What are retainers in business?

a dog in an office setting

Most professional dog walkers will have to make the decision at some point in their business whether to charge clients a retainer or not.

The most common situation is a client who is a teacher who does not need their dog walking during school holidays.

And the question for the dog walker is… Should you keep their space for them without payment?

What is a business retainer?

A business retainer is a payment made by a company to a professional or consultant to secure their services in advance.

The retainer is an upfront cost that is paid to the professional, and in exchange, the professional is available to provide services as needed. The retainer may cover a specific period of time, or it may be an ongoing agreement.

The retainer is often used to ensure that the professional is available for work when the business needs it, rather than having to search for a professional every time a project arises.

In other words, when a client pays you a retainer they’re making sure you’re available to do the number of walks, on the days and times they need, every week of the year, even if they don’t book you.


Steve books you to walk his dog every Monday to Friday.

Steve is a teacher so during the holidays he doesn’t need walks as he walks his own dog.

This means there are about 13 weeks in the year when the schools are closed and he doesn’t need you and you won’t get paid.

So instead of finding a replacement dog to fill his Monday to Friday slots, you agreed to hold the slot open for him by charging a percentage of the fee as a retainer.

This means the client keeps his slot, and you maintain some of your income during the holidays.

Which businesses typically use retainers?

Any business can use a retainer system but traditionally they were used to pay for professional services.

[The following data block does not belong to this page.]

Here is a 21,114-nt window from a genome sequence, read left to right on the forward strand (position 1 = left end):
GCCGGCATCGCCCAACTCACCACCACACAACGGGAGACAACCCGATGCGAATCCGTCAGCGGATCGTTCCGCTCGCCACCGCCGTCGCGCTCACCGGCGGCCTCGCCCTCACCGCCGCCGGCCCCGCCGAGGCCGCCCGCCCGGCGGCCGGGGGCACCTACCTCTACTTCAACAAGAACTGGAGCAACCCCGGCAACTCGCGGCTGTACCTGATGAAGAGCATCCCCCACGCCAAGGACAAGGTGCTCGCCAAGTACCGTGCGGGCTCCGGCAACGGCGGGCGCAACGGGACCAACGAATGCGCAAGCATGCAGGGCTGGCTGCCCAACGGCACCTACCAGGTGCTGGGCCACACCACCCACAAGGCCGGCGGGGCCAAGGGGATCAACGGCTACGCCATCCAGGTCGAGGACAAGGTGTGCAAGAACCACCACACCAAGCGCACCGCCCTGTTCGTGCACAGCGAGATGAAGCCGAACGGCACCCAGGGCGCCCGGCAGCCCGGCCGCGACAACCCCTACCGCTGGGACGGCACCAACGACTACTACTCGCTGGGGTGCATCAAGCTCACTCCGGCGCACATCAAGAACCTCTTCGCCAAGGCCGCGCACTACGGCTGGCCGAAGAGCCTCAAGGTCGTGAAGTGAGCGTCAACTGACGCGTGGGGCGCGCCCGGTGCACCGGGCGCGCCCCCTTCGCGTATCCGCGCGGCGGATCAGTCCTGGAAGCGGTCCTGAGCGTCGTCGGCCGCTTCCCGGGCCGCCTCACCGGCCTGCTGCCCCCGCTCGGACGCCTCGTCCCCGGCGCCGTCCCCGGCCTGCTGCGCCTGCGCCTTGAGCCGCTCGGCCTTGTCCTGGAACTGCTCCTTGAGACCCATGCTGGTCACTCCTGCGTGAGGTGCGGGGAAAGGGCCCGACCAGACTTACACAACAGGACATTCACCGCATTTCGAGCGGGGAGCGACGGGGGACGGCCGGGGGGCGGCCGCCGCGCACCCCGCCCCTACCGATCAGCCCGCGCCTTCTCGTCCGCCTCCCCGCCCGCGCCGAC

Businesses such as consultants, lawyers, accountants, and public relations firms take them in order to be available to people or businesses should they be needed.

When should you use a retainer?

If your books are genuinely full and you could fill the dog’s space within days, maybe you have a wait list, then you should discuss charging a retainer with the dog’s owner.

Explain to them that clearly it’s lost income for you, and you could be filling the spot with a full paying client. Then give the option to your client. Would you like the space held over the holidays, in which case this is the percentage of the full cost you’d accept, or would they prefer to risk not having the space once they’re back at work?

As long as you’re polite and professional when presenting the options then they’re highly likely to pay because it’s the easiest option for them.

If however, you’re considering charging a retainer purely to cover some of the lost income despite not having anyone lined up to take the space, when in reality you could be looking for more business as your books are not full yet, then charging a retainer would be, in my opinion, unethical.

And it’s ok to explain this to your client too.

How much should a retainer cost?

Retainers to hold a space for a dog walking slot typically run from 30 to 50%

This may sound a lot to ask of someone but nursery spaces for pre school children usually ask for 100% of the fee to hold a place open for them.

And don’t forget that you could be filling that space with a full paying dog so it’s really a hefty discount rather than a high charge.

Is there an alternative to retainers?

If you prefer not to charge retainers, that’s okay too. Make a fuss about it though as this will be a feature that stands you apart from other dog walking businesses. Timing your social media posts to highlight your lack of retainers would be well timed a week or so before the school holidays (and the time when they would be receiving their retainer fee invoices).

Many dog walkers find that offering extra services alongside their walks supplements their income throughout the year but it also peaks around holiday times and works towards replacing the lost income from walks.

Cat visits and small animal pop-in visits naturally increase around the holidays, both winter and summer, and these visits can be lucrative enough to replace some if not all of the income lost from reduced walks.

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